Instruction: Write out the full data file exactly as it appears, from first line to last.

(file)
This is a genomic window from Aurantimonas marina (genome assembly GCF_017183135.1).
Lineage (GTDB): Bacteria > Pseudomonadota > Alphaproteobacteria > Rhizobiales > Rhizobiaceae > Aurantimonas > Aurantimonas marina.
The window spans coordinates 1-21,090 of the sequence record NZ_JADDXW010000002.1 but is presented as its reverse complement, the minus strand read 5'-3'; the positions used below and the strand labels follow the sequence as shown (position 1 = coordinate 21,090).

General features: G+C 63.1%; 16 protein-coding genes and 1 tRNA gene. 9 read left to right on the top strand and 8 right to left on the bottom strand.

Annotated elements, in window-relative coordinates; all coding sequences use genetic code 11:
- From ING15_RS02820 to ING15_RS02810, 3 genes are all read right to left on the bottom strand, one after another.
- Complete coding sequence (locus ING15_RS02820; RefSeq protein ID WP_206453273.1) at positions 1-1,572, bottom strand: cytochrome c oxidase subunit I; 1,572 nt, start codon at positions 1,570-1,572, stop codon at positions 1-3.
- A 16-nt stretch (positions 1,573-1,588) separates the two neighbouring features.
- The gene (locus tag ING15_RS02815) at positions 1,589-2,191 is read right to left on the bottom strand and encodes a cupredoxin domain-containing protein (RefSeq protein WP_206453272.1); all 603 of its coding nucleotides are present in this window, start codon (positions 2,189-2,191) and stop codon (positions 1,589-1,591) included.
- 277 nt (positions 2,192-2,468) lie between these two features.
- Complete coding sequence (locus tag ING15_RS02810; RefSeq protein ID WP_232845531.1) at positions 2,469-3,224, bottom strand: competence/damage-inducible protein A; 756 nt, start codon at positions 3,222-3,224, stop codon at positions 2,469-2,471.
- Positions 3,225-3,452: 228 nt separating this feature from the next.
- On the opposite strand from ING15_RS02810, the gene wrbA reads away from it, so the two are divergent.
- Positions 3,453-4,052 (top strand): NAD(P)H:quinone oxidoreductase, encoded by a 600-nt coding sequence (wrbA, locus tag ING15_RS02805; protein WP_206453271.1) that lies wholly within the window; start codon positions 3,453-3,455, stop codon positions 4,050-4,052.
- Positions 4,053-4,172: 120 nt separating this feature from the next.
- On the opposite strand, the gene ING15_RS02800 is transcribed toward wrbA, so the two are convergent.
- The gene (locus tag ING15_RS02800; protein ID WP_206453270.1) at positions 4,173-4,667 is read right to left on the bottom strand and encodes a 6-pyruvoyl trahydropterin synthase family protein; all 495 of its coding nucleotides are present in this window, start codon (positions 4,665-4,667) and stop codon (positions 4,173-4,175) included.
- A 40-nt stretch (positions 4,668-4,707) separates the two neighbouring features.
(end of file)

This is a genomic window from Aurantimonas marina (genome assembly GCF_017183135.1).
Lineage (GTDB): Bacteria > Pseudomonadota > Alphaproteobacteria > Rhizobiales > Rhizobiaceae > Aurantimonas > Aurantimonas marina.
The window spans coordinates 1-21,090 of the sequence record NZ_JADDXW010000002.1 but is presented as its reverse complement, the minus strand read 5'-3'; the positions used below and the strand labels follow the sequence as shown (position 1 = coordinate 21,090).

General features: G+C 63.1%; 16 protein-coding genes and 1 tRNA gene. 9 read left to right on the top strand and 8 right to left on the bottom strand.

Annotated elements, in window-relative coordinates; all coding sequences use genetic code 11:
- From ING15_RS02820 to ING15_RS02810, 3 genes are all read right to left on the bottom strand, one after another.
- Complete coding sequence (locus ING15_RS02820; RefSeq protein ID WP_206453273.1) at positions 1-1,572, bottom strand: cytochrome c oxidase subunit I; 1,572 nt, start codon at positions 1,570-1,572, stop codon at positions 1-3.
- A 16-nt stretch (positions 1,573-1,588) separates the two neighbouring features.
- The gene (locus tag ING15_RS02815) at positions 1,589-2,191 is read right to left on the bottom strand and encodes a cupredoxin domain-containing protein (RefSeq protein WP_206453272.1); all 603 of its coding nucleotides are present in this window, start codon (positions 2,189-2,191) and stop codon (positions 1,589-1,591) included.
- 277 nt (positions 2,192-2,468) lie between these two features.
- Complete coding sequence (locus tag ING15_RS02810; RefSeq protein ID WP_232845531.1) at positions 2,469-3,224, bottom strand: competence/damage-inducible protein A; 756 nt, start codon at positions 3,222-3,224, stop codon at positions 2,469-2,471.
- Positions 3,225-3,452: 228 nt separating this feature from the next.
- On the opposite strand from ING15_RS02810, the gene wrbA reads away from it, so the two are divergent.
- Positions 3,453-4,052 (top strand): NAD(P)H:quinone oxidoreductase, encoded by a 600-nt coding sequence (wrbA, locus tag ING15_RS02805; protein WP_206453271.1) that lies wholly within the window; start codon positions 3,453-3,455, stop codon positions 4,050-4,052.
- Positions 4,053-4,172: 120 nt separating this feature from the next.
- On the opposite strand, the gene ING15_RS02800 is transcribed toward wrbA, so the two are convergent.
- The gene (locus tag ING15_RS02800; protein ID WP_206453270.1) at positions 4,173-4,667 is read right to left on the bottom strand and encodes a 6-pyruvoyl trahydropterin synthase family protein; all 495 of its coding nucleotides are present in this window, start codon (positions 4,665-4,667) and stop codon (positions 4,173-4,175) included.
- A 40-nt stretch (positions 4,668-4,707) separates the two neighbouring features.